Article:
As the wind blew the air grew chillier and Joe sang "I came round your house when we lost the election a few years ago" in a way I can't help but call haunting and suddenly everything fell into place for the first time in a rather long while. The world didn't seem full of invisible to everyone but me monsters but made up of potentially colourful lives to lead. Still quite possibly only visible to me but in this case it's okay. It doesn't threaten my existence - it makes it feel charmed instead. Charmed with a life-enhancing spell: somedays I feel very lucky. Like a little witch set free in a world of humans, who's knoweledge of her being different is enough to make everything okay, forever.

And yet most of the time I don't and sometimes something happens and it makes my little world break down. I don't feel the world is out to get me but I feel I've got no place to stand. That something is always infinitely more important than the weather and pop songs even though as everyone knows the weather is a very serious thing indeed. And pop songs maybe even more so. Yet a temperature drop was enough to do what a hundred pop songs had failed to do before. By making me feel chilly it reminded me I'm alive in things I usually forget. Things fell into place. I started to pine for a life more like the one in my head. Less like the one in their eyes. I suppose the things that keep me going are the things that help me keep that in site. I was going to make you a list but it's too late and maybe it would be a better idea if I played you the song. Then you would be able to hear Joe singing " should be only that stuff. How many times have I heard it before? All of them still not enough".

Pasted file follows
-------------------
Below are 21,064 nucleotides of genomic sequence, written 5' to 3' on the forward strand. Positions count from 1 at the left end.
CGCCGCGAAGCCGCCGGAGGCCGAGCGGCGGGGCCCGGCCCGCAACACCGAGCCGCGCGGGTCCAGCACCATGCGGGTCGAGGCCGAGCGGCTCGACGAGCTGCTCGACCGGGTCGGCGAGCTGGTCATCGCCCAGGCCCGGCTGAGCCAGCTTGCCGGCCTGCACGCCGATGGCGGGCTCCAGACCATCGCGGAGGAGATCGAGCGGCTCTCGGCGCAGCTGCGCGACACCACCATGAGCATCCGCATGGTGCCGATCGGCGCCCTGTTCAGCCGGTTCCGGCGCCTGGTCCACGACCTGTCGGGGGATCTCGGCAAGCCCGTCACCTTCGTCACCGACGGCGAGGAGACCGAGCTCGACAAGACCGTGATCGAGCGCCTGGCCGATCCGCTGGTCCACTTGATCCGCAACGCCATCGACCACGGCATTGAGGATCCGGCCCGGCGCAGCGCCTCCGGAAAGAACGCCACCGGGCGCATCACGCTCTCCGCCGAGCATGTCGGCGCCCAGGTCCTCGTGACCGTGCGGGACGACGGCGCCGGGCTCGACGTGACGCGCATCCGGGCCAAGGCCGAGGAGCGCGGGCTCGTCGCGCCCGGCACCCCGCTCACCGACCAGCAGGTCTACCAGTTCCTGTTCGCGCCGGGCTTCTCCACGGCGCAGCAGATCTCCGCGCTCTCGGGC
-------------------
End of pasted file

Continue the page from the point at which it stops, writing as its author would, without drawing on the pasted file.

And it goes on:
Love and kisses,

Dimitra Daisy   


(more by this author)   


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The long lost diary of Miss S L Gleaden (Part 9)


The diary of Miss S L Gleaden found itself at the mercy of a small rubber dinghy floating out to sea. It rejoiced in the thought that there was not a single person, for miles around, who was about to carelessly lose it or post it off to an unknown destination. The diary lay calmly for many days feeling the sun on its back and the wind ripple through its pages. After its hectic travels this was just the kind of rest and relaxation that the book needed.